The wreckage of this home, in the aftermath of a tornado that struck Tuscaloosa, Ala., on April 27, demonstrates the tendency of some interior rooms to remain largely intact even when the rest of a structure has been demolished.
The wreckage of this home, in the aftermath of a tornado that struck Tuscaloosa, Ala., on April 27, demonstrates the tendency of some interior rooms to remain largely intact even when the rest of a structure has been demolished.

The 2011 tornado season has been one for the record books. A multi-state outbreak in late April killed at least 322 people in several southeastern states, with 238 of the deaths taking place in Alabama alone. A month later, a massive storm swept through Joplin, Mo., claiming an additional 151 lives. Even Massachusetts - a state not ordinarily viewed as particularly tornado-prone - was struck by an early-June twister that killed three. As of midsummer - with the storm season past its peak but by no means over - the nationwide death toll for 2011 stood at 537, making it the deadliest year since 1936.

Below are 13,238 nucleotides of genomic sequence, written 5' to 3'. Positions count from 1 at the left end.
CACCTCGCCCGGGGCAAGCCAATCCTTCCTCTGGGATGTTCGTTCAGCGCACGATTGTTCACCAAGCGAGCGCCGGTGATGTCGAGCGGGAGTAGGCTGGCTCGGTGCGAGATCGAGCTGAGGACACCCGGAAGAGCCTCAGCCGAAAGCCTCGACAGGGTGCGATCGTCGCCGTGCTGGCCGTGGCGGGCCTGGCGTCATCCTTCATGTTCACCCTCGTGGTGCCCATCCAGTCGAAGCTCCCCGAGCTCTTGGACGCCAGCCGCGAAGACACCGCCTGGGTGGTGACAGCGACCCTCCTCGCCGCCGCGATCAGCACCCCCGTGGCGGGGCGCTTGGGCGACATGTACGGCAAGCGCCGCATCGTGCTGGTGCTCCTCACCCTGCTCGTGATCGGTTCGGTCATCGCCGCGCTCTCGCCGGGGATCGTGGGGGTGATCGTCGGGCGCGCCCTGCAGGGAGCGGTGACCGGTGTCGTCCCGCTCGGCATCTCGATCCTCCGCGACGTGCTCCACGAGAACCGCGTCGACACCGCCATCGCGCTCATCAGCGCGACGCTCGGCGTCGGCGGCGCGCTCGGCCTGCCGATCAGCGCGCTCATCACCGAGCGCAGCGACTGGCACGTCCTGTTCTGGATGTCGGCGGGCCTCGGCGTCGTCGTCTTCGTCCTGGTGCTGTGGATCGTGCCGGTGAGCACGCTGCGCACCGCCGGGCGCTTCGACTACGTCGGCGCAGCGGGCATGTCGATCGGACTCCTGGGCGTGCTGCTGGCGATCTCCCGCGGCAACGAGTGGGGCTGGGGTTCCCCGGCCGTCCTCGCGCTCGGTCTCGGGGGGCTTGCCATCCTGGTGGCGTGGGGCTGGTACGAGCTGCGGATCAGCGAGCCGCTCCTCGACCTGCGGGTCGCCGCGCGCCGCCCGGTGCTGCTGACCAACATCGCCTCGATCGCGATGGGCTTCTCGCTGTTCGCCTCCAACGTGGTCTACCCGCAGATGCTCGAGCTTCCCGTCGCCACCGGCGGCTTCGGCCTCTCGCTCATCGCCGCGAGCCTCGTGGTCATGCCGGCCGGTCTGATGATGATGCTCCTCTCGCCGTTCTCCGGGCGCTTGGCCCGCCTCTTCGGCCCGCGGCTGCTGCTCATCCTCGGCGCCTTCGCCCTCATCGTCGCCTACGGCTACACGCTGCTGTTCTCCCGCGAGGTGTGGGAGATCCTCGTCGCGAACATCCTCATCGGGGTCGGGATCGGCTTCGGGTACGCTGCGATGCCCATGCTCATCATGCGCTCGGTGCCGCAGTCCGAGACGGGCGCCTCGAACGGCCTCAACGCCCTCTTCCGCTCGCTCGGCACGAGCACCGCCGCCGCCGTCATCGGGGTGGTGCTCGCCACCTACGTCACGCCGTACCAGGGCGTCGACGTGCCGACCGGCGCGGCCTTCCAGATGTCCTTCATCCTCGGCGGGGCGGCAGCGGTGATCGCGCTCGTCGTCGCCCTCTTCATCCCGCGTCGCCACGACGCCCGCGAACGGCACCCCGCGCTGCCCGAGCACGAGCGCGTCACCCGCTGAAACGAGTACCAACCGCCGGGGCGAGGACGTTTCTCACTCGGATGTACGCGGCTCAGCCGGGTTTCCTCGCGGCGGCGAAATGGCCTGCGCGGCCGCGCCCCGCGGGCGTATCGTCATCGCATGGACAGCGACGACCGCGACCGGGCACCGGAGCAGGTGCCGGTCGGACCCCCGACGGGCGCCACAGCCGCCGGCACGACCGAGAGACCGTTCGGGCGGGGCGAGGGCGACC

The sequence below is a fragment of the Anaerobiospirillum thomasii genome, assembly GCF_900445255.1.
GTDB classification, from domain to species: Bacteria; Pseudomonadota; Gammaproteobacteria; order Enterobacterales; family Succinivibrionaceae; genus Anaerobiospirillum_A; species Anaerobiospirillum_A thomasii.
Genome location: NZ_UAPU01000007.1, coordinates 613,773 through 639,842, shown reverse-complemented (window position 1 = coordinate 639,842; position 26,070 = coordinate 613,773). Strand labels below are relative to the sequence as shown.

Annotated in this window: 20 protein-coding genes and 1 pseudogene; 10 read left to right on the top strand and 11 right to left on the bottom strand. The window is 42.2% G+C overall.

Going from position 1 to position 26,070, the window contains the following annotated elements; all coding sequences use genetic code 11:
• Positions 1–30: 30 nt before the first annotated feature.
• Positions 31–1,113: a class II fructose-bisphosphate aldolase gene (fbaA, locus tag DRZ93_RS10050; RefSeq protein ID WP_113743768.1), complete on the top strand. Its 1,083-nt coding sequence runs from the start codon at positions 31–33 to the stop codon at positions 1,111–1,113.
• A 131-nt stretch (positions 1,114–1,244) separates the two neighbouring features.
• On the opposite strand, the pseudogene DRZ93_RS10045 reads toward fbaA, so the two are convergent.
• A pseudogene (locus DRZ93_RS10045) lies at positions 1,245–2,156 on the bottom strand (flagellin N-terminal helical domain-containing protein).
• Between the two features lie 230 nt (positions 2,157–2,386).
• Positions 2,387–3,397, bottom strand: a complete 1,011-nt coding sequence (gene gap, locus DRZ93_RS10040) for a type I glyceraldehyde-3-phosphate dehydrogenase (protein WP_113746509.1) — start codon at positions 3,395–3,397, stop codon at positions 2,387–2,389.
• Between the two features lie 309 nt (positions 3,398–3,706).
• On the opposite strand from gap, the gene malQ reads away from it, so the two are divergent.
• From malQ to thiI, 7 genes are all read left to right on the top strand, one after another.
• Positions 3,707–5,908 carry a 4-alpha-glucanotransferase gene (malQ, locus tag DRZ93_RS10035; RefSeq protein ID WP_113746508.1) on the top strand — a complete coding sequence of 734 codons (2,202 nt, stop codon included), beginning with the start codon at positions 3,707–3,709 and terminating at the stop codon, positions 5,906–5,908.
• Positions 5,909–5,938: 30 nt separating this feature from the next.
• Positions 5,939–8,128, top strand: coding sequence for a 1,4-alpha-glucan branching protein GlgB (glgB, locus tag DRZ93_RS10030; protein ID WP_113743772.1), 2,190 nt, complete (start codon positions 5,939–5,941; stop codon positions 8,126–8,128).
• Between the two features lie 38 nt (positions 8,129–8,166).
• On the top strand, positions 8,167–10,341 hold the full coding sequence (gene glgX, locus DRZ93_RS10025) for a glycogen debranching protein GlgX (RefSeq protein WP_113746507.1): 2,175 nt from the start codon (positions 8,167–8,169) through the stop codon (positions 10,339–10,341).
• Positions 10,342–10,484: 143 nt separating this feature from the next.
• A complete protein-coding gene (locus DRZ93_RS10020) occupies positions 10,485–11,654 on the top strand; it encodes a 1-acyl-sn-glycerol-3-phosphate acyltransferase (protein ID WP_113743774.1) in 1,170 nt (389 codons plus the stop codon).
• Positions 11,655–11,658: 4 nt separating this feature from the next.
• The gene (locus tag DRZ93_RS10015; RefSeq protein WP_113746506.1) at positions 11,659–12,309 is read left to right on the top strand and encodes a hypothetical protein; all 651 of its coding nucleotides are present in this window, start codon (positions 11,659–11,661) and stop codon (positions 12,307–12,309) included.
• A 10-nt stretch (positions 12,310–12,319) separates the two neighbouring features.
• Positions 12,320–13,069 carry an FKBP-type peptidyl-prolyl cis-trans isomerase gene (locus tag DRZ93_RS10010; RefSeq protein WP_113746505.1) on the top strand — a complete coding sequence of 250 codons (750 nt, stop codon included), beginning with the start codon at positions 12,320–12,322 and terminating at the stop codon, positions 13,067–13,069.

The severity of a given tornado is often described in terms of the Fujita scale, or F-Scale, which ranges from F0 (characterized by wind speeds from 40 to 72 mph, capable of damaging chimneys and pushing over shallow-rooted trees) to F5 (wind speeds from 261 to 318 mph, causing near-total destruction of most buildings). Safe rooms - also known...

or Register to read the full article.